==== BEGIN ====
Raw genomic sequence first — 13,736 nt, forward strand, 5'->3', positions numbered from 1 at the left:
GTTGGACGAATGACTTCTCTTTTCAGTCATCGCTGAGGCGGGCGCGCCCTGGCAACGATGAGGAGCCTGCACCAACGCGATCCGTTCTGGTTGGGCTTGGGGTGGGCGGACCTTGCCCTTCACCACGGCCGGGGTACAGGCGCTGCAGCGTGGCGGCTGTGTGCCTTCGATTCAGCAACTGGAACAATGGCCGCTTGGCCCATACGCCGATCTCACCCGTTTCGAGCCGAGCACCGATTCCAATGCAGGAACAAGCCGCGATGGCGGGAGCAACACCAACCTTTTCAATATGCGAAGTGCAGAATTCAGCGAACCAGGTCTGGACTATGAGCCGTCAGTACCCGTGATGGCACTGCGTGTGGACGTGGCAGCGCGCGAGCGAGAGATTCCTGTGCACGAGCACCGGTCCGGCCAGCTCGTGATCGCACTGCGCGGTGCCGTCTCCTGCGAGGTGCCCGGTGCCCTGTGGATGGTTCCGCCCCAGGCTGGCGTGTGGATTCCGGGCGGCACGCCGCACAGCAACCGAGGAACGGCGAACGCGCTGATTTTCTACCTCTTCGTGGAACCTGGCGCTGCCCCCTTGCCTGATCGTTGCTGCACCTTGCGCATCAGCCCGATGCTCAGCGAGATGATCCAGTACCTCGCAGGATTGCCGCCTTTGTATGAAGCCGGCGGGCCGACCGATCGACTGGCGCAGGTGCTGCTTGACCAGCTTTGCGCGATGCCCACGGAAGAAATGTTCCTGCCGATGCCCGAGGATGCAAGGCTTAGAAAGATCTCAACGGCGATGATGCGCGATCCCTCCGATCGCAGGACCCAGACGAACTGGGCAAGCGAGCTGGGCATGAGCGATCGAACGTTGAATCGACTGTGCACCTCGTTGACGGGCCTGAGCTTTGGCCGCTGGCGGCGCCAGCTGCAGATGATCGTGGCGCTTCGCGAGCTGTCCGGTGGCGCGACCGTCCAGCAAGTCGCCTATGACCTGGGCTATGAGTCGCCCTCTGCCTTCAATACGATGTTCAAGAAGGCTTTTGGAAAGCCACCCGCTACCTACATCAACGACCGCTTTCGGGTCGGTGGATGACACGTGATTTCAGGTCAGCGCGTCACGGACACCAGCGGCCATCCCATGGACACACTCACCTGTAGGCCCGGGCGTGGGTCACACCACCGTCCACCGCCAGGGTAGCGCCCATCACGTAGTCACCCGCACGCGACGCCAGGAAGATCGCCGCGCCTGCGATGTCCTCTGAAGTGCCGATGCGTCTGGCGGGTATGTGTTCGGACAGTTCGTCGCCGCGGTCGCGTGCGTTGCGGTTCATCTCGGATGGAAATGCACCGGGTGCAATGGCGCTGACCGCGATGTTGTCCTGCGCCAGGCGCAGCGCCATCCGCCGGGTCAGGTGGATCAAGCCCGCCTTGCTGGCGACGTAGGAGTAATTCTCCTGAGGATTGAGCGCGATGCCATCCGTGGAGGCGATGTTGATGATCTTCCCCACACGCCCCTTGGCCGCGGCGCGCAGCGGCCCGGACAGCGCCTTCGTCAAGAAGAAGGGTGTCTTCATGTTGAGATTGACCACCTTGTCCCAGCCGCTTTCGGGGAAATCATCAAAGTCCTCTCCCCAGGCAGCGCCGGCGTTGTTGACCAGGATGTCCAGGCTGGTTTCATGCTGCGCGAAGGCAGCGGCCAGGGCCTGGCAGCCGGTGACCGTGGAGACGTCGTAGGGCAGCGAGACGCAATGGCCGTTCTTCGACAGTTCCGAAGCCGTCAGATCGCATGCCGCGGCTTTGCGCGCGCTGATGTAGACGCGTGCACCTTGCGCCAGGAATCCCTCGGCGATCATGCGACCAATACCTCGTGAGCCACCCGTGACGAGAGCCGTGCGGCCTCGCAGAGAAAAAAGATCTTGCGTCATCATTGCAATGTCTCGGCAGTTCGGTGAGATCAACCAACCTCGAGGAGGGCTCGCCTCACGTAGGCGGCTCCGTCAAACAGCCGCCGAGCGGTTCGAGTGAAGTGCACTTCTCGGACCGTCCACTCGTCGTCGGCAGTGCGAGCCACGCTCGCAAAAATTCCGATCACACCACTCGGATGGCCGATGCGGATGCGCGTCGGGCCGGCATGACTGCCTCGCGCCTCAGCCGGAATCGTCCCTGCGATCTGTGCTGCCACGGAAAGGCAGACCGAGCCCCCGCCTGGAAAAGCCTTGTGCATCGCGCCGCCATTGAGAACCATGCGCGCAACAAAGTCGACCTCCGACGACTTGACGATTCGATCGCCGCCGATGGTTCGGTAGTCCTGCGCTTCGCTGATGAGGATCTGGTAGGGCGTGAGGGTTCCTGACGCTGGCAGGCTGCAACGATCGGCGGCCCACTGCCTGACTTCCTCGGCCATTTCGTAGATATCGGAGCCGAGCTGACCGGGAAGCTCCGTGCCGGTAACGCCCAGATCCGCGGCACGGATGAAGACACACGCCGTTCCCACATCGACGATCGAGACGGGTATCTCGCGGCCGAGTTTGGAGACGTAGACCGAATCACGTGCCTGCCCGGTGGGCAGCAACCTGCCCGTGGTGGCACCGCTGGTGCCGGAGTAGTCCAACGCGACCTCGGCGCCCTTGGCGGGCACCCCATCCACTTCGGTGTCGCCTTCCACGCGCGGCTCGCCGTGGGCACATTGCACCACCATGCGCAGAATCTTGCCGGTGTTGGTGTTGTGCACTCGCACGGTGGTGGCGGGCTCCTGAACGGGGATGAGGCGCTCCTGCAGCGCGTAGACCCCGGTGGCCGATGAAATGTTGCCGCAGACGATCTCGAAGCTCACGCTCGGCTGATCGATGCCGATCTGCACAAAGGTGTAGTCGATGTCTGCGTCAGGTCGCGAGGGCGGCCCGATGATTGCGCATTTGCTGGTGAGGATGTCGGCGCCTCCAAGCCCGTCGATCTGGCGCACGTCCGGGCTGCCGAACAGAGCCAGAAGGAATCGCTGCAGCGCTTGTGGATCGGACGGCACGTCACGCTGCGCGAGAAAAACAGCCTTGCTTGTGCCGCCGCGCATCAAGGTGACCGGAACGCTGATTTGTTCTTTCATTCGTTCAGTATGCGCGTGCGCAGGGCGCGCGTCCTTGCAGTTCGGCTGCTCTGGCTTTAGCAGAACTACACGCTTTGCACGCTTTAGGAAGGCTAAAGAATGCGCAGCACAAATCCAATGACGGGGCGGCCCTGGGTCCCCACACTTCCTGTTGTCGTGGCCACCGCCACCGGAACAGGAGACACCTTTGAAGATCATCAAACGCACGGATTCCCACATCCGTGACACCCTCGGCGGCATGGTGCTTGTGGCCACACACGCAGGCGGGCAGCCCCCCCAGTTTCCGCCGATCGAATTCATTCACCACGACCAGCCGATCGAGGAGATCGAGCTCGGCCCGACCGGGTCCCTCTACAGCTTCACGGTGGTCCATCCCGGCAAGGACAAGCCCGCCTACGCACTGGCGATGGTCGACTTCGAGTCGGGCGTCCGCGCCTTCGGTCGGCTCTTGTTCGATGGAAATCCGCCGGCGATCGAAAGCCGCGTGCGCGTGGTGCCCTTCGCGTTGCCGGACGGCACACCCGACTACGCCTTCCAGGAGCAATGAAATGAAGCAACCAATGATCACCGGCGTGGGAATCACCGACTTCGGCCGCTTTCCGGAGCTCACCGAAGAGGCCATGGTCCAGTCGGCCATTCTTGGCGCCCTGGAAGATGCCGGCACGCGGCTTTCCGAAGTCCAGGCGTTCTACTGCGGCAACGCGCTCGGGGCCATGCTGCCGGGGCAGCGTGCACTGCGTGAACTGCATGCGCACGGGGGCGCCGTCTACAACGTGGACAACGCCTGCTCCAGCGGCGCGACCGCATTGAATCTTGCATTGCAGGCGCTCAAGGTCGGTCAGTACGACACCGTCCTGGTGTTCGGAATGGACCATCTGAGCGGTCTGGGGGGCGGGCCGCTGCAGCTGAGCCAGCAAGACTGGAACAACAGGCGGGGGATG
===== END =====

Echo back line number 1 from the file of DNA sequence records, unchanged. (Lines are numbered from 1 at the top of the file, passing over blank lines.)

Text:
Raw genomic sequence first — 13,736 nt, forward strand, 5'->3', positions numbered from 1 at the left: